The other key element here is fostering the sense of community. Sense of community leads to every positive outcome we want from communities. Loyalty, retention, knowledge sharing etc. If we can really master the core elements in facilitating a strong sense of community, we’ll be able to develop any number of communities we like. That’s a powerful thing.
4) Where should other community professionals go to learn more about the psychology of communities?
Go past the basic pop psych and dig a little into the academic material. It’s dry and tedious but once you get a handle on it, it’s fascinating. Some books are obviously worth reading too. Influence by Robert Cialdini, BJ Fogg’s work, Nir Eyal (although some of this is lacking in validation). Take a couple of basic psych courses on MIT’s OpenWare, Academic Earth and the other sites out there. It doesn’t take long to get a good grounding. Even Wikipedia articles are pretty well references these days in this subject. You can learn a lot from these.
5) What’s the biggest challenge businesses face when implementing community strategy?
We have this unfortunate belief that strategy is a creative process. It really isn’t. Anyone can make up a strategy for any company at any time. They would all be right too (how could you be wrong?).
Strategy is about following a process to get the results. It’s a formula you go through. You research where you are now, this tells you where you need to go next. Then you select the appropriate tactics to get there. Then you put that into an action plan.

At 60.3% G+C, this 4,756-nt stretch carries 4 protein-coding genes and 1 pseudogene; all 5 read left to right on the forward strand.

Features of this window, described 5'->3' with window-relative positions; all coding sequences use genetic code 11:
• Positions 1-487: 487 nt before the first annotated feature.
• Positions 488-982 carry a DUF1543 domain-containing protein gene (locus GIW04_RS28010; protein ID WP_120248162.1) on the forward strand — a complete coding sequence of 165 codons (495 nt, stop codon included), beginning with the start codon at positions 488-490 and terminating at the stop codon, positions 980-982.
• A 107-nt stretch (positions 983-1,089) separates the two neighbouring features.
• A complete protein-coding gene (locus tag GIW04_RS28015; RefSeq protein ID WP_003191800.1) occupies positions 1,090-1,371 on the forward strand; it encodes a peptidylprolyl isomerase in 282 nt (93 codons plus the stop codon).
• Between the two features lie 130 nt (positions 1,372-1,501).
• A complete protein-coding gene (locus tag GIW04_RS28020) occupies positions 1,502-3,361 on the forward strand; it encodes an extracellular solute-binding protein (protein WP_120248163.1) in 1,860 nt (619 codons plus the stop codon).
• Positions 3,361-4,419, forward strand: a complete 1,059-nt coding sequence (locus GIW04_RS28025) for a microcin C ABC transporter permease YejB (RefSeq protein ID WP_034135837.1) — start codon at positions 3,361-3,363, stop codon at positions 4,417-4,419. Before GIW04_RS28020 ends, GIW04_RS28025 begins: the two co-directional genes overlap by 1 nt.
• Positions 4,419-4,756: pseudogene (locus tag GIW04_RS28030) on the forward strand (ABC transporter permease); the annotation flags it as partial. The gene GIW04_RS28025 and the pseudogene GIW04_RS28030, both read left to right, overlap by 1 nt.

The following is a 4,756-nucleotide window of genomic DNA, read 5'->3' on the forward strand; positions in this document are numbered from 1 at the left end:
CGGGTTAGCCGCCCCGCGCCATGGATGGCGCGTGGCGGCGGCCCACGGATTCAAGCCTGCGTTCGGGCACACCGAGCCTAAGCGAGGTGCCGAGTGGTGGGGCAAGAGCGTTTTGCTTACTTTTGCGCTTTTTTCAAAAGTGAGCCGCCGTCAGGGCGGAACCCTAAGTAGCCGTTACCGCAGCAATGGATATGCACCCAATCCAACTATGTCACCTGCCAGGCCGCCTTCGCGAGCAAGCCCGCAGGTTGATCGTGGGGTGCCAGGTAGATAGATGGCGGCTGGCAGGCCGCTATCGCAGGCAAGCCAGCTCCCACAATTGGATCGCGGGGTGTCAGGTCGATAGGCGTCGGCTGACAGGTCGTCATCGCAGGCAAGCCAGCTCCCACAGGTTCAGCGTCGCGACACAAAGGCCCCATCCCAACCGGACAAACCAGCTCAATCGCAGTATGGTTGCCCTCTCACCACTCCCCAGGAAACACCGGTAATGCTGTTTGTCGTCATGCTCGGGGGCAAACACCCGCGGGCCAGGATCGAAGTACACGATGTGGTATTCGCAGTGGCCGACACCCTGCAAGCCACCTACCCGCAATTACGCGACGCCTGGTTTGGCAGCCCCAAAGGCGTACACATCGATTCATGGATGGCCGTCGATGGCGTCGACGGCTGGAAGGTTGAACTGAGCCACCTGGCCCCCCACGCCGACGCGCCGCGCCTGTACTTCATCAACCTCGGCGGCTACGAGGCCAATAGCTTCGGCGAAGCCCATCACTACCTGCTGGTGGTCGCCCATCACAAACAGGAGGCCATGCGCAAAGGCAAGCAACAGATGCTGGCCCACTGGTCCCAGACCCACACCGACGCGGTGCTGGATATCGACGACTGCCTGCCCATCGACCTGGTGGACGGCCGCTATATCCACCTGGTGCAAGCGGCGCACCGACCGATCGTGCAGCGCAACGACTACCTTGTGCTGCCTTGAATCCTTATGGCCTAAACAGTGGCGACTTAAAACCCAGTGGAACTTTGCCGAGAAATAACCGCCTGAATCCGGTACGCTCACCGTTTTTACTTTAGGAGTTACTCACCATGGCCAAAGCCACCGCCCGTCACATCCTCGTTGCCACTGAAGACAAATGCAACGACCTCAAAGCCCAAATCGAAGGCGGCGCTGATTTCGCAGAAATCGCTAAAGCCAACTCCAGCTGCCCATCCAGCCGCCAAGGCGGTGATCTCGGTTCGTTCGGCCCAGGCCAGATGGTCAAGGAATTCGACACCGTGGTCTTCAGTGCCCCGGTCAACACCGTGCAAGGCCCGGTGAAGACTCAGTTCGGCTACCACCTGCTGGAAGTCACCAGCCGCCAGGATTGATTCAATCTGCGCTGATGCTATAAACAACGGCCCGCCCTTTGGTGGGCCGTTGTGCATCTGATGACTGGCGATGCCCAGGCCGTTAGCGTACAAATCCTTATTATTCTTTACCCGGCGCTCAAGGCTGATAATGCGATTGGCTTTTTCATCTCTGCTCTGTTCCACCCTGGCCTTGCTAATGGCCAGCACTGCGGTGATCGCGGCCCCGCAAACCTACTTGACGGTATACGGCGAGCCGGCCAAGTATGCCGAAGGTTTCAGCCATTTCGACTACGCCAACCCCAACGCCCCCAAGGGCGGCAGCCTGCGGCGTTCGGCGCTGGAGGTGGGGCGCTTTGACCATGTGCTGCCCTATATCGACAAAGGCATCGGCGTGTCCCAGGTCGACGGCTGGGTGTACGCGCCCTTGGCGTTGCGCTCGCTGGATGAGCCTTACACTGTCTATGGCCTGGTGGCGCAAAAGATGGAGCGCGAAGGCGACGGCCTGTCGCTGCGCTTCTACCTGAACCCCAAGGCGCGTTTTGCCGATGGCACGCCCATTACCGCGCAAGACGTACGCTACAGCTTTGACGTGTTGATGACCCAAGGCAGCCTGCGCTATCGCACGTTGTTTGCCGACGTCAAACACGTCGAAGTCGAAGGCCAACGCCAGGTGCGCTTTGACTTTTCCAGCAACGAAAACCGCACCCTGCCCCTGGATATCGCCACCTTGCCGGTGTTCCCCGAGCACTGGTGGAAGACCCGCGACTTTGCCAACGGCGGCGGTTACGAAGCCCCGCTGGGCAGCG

The problem is most strategies are based upon a combination of the most superficial research and extremely wishful thinking. Both are real killers. Most strategies don’t analyze in depth where the community is now, they don’t review the audience landscape in any real depth, they don’t even interview members of the target audience or look at similar communities in that sector.
Strategy to us comprises of four elements:
1) Where are we now?
– Internal Analysis (objectives, people, resources, processes)
– External analysis (member profiling, competitive analysis)
– Community analysis (health, progress, ROI, and platform)
2) Where do we need to go next
– Resolve internal problems first
– Align the community concept with long-term trends second
– Resolve external problems
– Resolve any community health problems
– Advance to the next stage of the lifecycle
3) How do we get there
– User experience
– Business integration
4) Where do we get there
– 3 Month action plan
– 1 month, day by day agenda
– 1 week hour by hour agenda (for example)
6) In 140, what’s one piece of advice you’d give to someone trying to build a community?
Start small, build a core group of active members, and grow from there.
Want to learn more? Join us on June 12-13 in NYC!
Photo cred: Bibi Veth